By Sarah Warwick published
By painting garden furniture you can make it look good as new once again. Exterior wood paint will protect garden tables, chairs and benches from the elements so you can make the pieces you selected – or that someone else passed on to you – last longer.
But painting can also create a whole new look. There’s a brilliant range of colours to choose from for furniture, including gentle blues and greens that complement your garden’s planting, soft neutrals, on-trend greys and striking blacks. Alternatively, consider shades as hot as the blooms in your pots and borders in yellows, oranges, and pinks.
Painting garden furniture isn’t a complicated job. It just requires the right kit, a little time, and our step-by-step guide. Scroll down for all the know-how you need, then check out our guide to the best exterior wood paint so you can find the perfect product and colour for the job.
Painting garden furniture? You will need:
- Stiff wire brush
- Lint-free cloths
- Wood filler
- Putty knife
- Dust mask
- Sanding block
- Primer, if needed
- Exterior wood paint
Step one: check the condition of your garden furniture
Take a good look at your furniture before you start. If there’s any minor damage to the wood such as chips or splintered areas, now’s the time to deal with them.
If the only issue is loose, flaking paint, you can skip this and move on to step 3.
Step two: repair any damage
Use the stiff wire brush to remove the damaged wood, then get rid of any dust with a damp lint-free cloth. Using the putty knife, spread wood filler into the gap. Make sure the damaged area is completely filled. Leave to dry, then sand to get an even finish that’s flush with the surrounding wood.
Step three: sand and clean your garden furniture
Before you can paint you’ll need to prepare the surface of the furniture. Put on a dust mask for protection, then use sandpaper and a sanding block to remove any loose, flaking paint left over from previous applications and to sand all surfaces thoroughly.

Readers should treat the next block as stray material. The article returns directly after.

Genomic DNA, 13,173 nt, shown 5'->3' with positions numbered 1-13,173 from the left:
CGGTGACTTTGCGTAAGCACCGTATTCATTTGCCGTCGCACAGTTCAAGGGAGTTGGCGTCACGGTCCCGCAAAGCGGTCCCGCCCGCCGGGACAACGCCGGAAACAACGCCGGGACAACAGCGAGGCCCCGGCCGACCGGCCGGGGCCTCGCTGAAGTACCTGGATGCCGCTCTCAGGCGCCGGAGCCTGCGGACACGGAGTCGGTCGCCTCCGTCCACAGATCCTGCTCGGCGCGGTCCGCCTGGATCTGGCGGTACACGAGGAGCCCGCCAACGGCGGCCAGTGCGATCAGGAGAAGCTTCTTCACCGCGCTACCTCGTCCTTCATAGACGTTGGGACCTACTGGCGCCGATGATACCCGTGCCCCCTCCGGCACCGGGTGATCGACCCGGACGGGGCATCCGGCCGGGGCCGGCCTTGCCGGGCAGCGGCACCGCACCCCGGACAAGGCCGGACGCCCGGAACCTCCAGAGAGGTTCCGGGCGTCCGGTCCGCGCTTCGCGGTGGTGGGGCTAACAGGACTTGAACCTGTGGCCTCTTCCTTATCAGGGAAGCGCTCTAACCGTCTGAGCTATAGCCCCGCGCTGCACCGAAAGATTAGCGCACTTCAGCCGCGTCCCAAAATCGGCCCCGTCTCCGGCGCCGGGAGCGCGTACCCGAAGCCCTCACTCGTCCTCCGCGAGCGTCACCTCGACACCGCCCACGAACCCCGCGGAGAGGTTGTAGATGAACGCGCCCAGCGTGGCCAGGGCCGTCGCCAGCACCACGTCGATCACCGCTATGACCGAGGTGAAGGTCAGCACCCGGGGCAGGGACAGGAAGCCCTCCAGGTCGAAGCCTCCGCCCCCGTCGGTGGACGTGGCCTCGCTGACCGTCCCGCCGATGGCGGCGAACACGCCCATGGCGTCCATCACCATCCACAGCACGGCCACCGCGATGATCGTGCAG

Next, use a damp lint-free cloth to wipe all the surfaces you’ll be painting so they are free of dust, dirt and grease.
Step four: apply primer, if required
If the exterior wood paint you’ve chosen requires a primer, you’ll need to apply it at this stage and according to the instructions on the tin. Primer not needed? Skip to step 5.
Step five: apply the paint
You’ll need to paint in the right conditions. Check the forecast as the weather should be dry during application and while the paint is drying.
Stir the paint thoroughly, then use a paintbrush to apply it evenly to your furniture, working along the grain of the wood. Leave to dry for the time specified on the paint tin.
Step six: apply a second coat
Once the first coat is dry, you can apply a second coat of paint. Some paints may require light sanding between the first coat and the second, so check if this is the case, and make sure you remove any dust created if you have to do so.
Make sure your second application of paint is also even and along the grain of the wood.
Your furniture should be completely dry before you use it. All that’s left to do then? Appreciate your revamped furniture.
More great garden ideas:
Sarah is a freelance journalist and editor writing for websites, national newspapers, and magazines. She's spent most of her journalistic career specialising in homes and gardens – long enough to see interiors that blur the indoor/outdoor link become a must-have. She loves investigating the benefits, costs and practicalities of home improvement, both indoors and out, and it's no big surprise that she likes to put what she writes about into practice, so she's a serial house revamper.
Where to buy garden furniture in stock now: the 2022 edit
Furniture The top garden furniture in stock for 2022; where to buy outdoor furniture to make the most of your outside space, whatever the weather
By Amy Lockwood • Published
Best plants for pollinators: 25 ways to help wildlife in your plot
Plants The best plants for pollinators will attract butterflies, bees, moths and birds to your garden and provide them with the food they need for their survival
By Geraldine Sweeney • Published